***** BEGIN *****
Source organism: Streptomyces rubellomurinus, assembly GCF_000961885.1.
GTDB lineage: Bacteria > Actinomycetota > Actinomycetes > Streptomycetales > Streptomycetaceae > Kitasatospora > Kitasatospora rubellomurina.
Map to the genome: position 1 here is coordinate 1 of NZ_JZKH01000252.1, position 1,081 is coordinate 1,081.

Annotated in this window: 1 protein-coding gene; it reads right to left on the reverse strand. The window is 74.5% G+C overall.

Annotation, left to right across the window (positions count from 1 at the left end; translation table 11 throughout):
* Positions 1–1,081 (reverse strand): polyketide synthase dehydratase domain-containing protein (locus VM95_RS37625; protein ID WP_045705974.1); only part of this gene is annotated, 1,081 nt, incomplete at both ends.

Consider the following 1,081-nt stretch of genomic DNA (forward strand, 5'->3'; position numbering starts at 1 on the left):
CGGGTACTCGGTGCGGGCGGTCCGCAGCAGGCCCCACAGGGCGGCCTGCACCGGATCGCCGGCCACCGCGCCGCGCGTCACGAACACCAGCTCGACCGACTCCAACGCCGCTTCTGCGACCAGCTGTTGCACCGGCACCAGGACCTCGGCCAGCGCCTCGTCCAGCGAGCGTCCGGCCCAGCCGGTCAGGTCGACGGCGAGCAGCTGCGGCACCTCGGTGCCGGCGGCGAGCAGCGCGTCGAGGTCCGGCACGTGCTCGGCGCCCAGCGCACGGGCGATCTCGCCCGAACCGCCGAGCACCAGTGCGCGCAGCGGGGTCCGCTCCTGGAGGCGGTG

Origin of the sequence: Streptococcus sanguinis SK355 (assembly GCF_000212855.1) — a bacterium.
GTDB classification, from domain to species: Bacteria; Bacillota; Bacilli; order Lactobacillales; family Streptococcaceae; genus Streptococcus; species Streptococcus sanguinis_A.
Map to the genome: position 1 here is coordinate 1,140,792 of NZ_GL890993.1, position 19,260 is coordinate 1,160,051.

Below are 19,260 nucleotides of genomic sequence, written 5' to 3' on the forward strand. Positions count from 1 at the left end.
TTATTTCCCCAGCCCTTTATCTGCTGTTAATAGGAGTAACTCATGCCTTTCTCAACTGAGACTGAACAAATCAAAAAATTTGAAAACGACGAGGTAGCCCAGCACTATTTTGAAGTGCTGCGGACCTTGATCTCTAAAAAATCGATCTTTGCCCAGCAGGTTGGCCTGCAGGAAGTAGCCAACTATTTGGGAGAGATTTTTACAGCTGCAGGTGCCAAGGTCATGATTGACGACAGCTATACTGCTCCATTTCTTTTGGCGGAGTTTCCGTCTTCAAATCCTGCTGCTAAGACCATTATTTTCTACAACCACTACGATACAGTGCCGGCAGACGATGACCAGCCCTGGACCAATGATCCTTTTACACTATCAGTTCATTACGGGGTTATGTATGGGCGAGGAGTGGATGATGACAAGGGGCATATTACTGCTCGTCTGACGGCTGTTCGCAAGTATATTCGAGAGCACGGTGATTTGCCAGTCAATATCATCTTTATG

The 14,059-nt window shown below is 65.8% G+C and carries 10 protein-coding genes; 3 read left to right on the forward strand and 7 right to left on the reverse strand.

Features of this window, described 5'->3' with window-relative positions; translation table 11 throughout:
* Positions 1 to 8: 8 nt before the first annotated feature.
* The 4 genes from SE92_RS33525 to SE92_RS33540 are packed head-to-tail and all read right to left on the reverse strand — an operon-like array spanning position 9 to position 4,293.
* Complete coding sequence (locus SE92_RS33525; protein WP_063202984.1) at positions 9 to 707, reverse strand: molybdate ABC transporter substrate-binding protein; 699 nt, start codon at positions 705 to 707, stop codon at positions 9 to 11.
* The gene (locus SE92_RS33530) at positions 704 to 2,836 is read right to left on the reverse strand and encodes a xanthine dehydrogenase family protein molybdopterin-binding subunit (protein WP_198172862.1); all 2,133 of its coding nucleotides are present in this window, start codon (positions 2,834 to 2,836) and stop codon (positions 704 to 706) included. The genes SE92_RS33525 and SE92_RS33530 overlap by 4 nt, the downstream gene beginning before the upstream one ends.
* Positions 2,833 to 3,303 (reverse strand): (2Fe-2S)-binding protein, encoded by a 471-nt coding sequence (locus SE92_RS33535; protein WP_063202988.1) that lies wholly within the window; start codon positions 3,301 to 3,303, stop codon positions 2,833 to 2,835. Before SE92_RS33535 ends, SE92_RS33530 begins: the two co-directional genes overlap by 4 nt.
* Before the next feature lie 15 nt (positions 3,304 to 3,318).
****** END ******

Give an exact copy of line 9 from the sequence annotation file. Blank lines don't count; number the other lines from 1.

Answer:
Origin of the sequence: Streptococcus sanguinis SK355 (assembly GCF_000212855.1) — a bacterium.